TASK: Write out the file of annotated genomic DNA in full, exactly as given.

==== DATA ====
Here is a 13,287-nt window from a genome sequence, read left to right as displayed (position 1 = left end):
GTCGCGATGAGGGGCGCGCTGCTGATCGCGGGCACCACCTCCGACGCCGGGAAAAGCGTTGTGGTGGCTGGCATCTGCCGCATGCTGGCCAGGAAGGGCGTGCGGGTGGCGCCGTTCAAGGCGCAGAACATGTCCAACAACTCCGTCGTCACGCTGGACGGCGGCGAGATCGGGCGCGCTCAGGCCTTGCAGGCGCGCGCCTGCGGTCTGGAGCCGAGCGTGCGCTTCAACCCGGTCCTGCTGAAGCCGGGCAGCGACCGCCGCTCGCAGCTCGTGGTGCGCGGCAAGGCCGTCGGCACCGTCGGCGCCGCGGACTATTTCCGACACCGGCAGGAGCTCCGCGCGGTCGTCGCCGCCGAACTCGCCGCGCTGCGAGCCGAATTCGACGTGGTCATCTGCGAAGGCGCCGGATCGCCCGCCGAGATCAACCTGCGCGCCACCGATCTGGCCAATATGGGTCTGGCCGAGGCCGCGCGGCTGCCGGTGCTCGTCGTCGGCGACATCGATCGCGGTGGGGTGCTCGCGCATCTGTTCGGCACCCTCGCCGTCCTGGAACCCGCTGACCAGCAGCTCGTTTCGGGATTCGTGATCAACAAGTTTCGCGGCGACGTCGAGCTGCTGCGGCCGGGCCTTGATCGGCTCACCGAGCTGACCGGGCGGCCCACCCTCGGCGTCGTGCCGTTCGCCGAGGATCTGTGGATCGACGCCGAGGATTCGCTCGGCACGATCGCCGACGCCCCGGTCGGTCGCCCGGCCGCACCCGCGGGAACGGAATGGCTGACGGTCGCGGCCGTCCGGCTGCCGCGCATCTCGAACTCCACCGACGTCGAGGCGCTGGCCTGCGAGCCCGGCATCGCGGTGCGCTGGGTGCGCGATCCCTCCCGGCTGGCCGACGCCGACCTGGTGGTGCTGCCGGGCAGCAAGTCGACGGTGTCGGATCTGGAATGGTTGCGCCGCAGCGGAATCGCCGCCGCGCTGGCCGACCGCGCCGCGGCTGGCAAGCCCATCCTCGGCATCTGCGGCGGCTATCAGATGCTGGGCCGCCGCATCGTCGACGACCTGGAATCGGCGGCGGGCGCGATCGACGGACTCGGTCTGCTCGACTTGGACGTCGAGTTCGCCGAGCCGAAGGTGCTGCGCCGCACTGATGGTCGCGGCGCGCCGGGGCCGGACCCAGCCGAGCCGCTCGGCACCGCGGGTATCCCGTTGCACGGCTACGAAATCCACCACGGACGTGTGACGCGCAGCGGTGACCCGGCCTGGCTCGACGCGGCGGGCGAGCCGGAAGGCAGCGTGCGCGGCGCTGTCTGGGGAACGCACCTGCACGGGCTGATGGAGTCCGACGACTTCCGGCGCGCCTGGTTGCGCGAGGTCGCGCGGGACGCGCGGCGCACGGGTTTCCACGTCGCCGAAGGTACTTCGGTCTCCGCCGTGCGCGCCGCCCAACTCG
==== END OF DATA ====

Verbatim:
Here is a 13,287-nt window from a genome sequence, read left to right as displayed (position 1 = left end):
GTCGCGATGAGGGGCGCGCTGCTGATCGCGGGCACCACCTCCGACGCCGGGAAAAGCGTTGTGGTGGCTGGCATCTGCCGCATGCTGGCCAGGAAGGGCGTGCGGGTGGCGCCGTTCAAGGCGCAGAACATGTCCAACAACTCCGTCGTCACGCTGGACGGCGGCGAGATCGGGCGCGCTCAGGCCTTGCAGGCGCGCGCCTGCGGTCTGGAGCCGAGCGTGCGCTTCAACCCGGTCCTGCTGAAGCCGGGCAGCGACCGCCGCTCGCAGCTCGTGGTGCGCGGCAAGGCCGTCGGCACCGTCGGCGCCGCGGACTATTTCCGACACCGGCAGGAGCTCCGCGCGGTCGTCGCCGCCGAACTCGCCGCGCTGCGAGCCGAATTCGACGTGGTCATCTGCGAAGGCGCCGGATCGCCCGCCGAGATCAACCTGCGCGCCACCGATCTGGCCAATATGGGTCTGGCCGAGGCCGCGCGGCTGCCGGTGCTCGTCGTCGGCGACATCGATCGCGGTGGGGTGCTCGCGCATCTGTTCGGCACCCTCGCCGTCCTGGAACCCGCTGACCAGCAGCTCGTTTCGGGATTCGTGATCAACAAGTTTCGCGGCGACGTCGAGCTGCTGCGGCCGGGCCTTGATCGGCTCACCGAGCTGACCGGGCGGCCCACCCTCGGCGTCGTGCCGTTCGCCGAGGATCTGTGGATCGACGCCGAGGATTCGCTCGGCACGATCGCCGACGCCCCGGTCGGTCGCCCGGCCGCACCCGCGGGAACGGAATGGCTGACGGTCGCGGCCGTCCGGCTGCCGCGCATCTCGAACTCCACCGACGTCGAGGCGCTGGCCTGCGAGCCCGGCATCGCGGTGCGCTGGGTGCGCGATCCCTCCCGGCTGGCCGACGCCGACCTGGTGGTGCTGCCGGGCAGCAAGTCGACGGTGTCGGATCTGGAATGGTTGCGCCGCAGCGGAATCGCCGCCGCGCTGGCCGACCGCGCCGCGGCTGGCAAGCCCATCCTCGGCATCTGCGGCGGCTATCAGATGCTGGGCCGCCGCATCGTCGACGACCTGGAATCGGCGGCGGGCGCGATCGACGGACTCGGTCTGCTCGACTTGGACGTCGAGTTCGCCGAGCCGAAGGTGCTGCGCCGCACTGATGGTCGCGGCGCGCCGGGGCCGGACCCAGCCGAGCCGCTCGGCACCGCGGGTATCCCGTTGCACGGCTACGAAATCCACCACGGACGTGTGACGCGCAGCGGTGACCCGGCCTGGCTCGACGCGGCGGGCGAGCCGGAAGGCAGCGTGCGCGGCGCTGTCTGGGGAACGCACCTGCACGGGCTGATGGAGTCCGACGACTTCCGGCGCGCCTGGTTGCGCGAGGTCGCGCGGGACGCGCGGCGCACGGGTTTCCACGTCGCCGAAGGTACTTCGGTCTCCGCCGTGCGCGCCGCCCAACTCG